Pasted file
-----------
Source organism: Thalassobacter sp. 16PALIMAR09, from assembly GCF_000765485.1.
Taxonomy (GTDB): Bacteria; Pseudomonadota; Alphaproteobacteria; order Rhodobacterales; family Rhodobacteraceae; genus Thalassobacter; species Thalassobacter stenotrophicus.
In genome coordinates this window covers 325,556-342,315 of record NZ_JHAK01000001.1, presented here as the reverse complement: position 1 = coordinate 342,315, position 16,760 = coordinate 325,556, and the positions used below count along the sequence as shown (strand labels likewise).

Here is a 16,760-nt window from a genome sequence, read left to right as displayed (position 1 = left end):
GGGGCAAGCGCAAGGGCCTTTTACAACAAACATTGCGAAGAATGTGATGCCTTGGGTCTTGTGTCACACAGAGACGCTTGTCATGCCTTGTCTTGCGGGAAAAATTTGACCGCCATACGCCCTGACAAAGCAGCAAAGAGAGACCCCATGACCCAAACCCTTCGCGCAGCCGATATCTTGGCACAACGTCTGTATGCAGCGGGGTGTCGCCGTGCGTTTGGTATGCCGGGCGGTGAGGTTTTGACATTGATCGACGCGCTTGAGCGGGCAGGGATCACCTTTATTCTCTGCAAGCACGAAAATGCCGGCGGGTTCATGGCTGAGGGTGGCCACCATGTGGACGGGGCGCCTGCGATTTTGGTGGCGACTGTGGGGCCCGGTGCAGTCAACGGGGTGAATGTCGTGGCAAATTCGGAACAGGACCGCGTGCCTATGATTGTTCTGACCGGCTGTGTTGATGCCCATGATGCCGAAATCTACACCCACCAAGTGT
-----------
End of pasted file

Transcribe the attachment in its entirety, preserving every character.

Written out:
Source organism: Thalassobacter sp. 16PALIMAR09, from assembly GCF_000765485.1.
Taxonomy (GTDB): Bacteria; Pseudomonadota; Alphaproteobacteria; order Rhodobacterales; family Rhodobacteraceae; genus Thalassobacter; species Thalassobacter stenotrophicus.
In genome coordinates this window covers 325,556-342,315 of record NZ_JHAK01000001.1, presented here as the reverse complement: position 1 = coordinate 342,315, position 16,760 = coordinate 325,556, and the positions used below count along the sequence as shown (strand labels likewise).

Here is a 16,760-nt window from a genome sequence, read left to right as displayed (position 1 = left end):
GGGGCAAGCGCAAGGGCCTTTTACAACAAACATTGCGAAGAATGTGATGCCTTGGGTCTTGTGTCACACAGAGACGCTTGTCATGCCTTGTCTTGCGGGAAAAATTTGACCGCCATACGCCCTGACAAAGCAGCAAAGAGAGACCCCATGACCCAAACCCTTCGCGCAGCCGATATCTTGGCACAACGTCTGTATGCAGCGGGGTGTCGCCGTGCGTTTGGTATGCCGGGCGGTGAGGTTTTGACATTGATCGACGCGCTTGAGCGGGCAGGGATCACCTTTATTCTCTGCAAGCACGAAAATGCCGGCGGGTTCATGGCTGAGGGTGGCCACCATGTGGACGGGGCGCCTGCGATTTTGGTGGCGACTGTGGGGCCCGGTGCAGTCAACGGGGTGAATGTCGTGGCAAATTCGGAACAGGACCGCGTGCCTATGATTGTTCTGACCGGCTGTGTTGATGCCCATGATGCCGAAATCTACACCCACCAAGTGT